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Balanced school lunches on a balanced budget

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Christina Ferroli and Patricia Sanders are dietary experts who work with the Purdue Extension office. Now that school is back in session, they’re reminding us that everyone can have a balanced meal on a balanced budget.

They start with balancing what’s on a kid’s plate or in a lunch bag. It’s made easy with what`s called “My Plate,” which is divided into five sections and based on the latest dietary guidelines.

You can see the example on the Purdue extension website.

“The plate is really more vegetables and fruit, and has just a small amount of protein, which is about the size of the palm of your hand. And don’t forget the dairy group. That’s one group we tend to leave out,” said Ferroli.

Some of the best lunches are actually dinner items. Dieticians say, don’t overlook leftovers.

“For your kids’ lunch, you can take care of several food groups using dinner leftovers, like chicken or beef in a wrap. You can also spread humus on the wrap and throw in a few colorful vegetables,” said Ferroli.

“We want a lot of color because if your food doesn’t have color, it doesn’t have nutrition. So put leftover chicken in a wrap, spread it with a sweet tasting hummus, put in some cucumber slices and roll it all up in a whole wheat wrap,” said Sanders.

“You can easily take the food wraps anywhere by rolling them in washable wraps that I found at a supermarket. Basically, the plastic wraps look like circular table placemats,” said Sanders.

Most of these school lunch ideas total less than $2; you can accomplish that by buying things while they’re on sale and when they’re seasonal.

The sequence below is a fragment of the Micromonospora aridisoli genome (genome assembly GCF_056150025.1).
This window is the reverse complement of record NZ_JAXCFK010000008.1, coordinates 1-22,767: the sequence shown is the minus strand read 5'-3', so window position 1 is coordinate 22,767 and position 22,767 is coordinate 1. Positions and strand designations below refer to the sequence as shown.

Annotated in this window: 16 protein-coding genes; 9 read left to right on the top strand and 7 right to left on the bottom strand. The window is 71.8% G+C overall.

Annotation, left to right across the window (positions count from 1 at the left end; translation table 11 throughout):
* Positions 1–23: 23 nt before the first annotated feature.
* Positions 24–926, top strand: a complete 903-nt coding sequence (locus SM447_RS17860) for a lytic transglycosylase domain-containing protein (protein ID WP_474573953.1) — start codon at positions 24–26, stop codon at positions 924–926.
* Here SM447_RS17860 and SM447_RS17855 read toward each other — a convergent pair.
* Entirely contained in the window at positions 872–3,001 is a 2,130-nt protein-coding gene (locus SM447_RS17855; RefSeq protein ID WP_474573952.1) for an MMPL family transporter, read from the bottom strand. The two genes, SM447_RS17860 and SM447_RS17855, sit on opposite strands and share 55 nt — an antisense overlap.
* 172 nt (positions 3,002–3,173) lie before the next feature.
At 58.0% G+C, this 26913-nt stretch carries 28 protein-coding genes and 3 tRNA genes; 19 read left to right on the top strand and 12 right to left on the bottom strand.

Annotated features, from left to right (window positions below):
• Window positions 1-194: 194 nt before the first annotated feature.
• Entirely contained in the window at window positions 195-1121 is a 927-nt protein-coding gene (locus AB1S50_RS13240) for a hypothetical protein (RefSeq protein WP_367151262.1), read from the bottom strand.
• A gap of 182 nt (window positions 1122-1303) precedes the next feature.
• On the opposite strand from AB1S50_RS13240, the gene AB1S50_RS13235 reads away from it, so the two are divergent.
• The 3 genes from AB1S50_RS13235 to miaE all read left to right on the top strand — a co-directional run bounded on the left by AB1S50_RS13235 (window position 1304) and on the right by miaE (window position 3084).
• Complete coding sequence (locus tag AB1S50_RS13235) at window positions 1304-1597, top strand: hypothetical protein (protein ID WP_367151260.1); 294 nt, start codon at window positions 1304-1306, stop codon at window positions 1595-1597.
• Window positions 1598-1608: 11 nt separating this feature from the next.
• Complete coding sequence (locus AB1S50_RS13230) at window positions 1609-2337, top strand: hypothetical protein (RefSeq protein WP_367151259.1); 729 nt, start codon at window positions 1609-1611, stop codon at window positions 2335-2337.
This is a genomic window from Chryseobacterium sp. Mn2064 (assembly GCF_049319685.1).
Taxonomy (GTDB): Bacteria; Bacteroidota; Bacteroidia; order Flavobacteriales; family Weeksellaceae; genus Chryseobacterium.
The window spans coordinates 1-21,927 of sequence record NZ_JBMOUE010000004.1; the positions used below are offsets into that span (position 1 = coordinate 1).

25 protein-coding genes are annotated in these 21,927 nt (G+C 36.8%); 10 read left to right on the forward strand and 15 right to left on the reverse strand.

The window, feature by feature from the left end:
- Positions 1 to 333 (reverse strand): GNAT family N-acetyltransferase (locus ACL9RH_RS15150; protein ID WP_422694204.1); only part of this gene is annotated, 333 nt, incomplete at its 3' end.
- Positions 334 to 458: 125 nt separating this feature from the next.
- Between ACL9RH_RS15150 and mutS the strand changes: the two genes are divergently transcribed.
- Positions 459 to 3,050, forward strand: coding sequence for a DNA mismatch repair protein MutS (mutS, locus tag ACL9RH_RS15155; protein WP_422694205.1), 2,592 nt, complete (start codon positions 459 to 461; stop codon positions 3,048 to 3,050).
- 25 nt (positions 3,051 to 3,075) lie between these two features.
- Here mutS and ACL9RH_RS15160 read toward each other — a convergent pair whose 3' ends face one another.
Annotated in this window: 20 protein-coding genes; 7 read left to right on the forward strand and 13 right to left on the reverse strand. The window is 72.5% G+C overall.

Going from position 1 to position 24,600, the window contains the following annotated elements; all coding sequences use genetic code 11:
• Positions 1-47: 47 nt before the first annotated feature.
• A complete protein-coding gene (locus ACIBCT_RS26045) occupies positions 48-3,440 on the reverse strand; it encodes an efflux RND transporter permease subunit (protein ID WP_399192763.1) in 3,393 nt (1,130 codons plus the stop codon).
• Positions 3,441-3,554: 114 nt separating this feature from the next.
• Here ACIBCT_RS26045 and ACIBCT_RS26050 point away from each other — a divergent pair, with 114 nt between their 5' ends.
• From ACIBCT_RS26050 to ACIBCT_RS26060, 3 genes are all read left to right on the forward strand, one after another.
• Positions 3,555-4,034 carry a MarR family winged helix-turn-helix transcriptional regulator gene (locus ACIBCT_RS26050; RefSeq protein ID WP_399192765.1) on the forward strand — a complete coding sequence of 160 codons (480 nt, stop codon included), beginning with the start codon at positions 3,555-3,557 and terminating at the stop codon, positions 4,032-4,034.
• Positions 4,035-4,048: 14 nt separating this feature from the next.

“You can also purchase fruits and vegetables in different varieties. You can get them fresh, canned or frozen. And you control it. You control your budget and you can shop wherever you want,” said Sanders.

Making your own smoothies is one idea not often thought of for school lunches. It’s fairly easy, and kids can take them to school in a thermos.

“Just blend up a banana, put in oatmeal, chocolate milk, or any kind of milk that’s healthy and throw in some veggies,” said Sanders.

Complete recipes and ideas are available from the Purdue Extension.

And don’t think nutritious means tasteless! Banana’s sliced up with sweet sunflower butter or peanut butter on them can be delicious, especially with a little cinnamon on top.

Experts say sweets are fine in moderation, especially if they are not laden with sugar.

“All sugars are nutritionally equivalent. So whether it’s table sugar or high fructose corn syrup or honey, you’re getting the same calories, and you’re getting the same way they break down in the body,” said registered dietician Jessica Fishman Levinson.

Levinson is the co-author of We Can Cook. The book details many ways to provide healthy and tasty snacks and meals for your kids.

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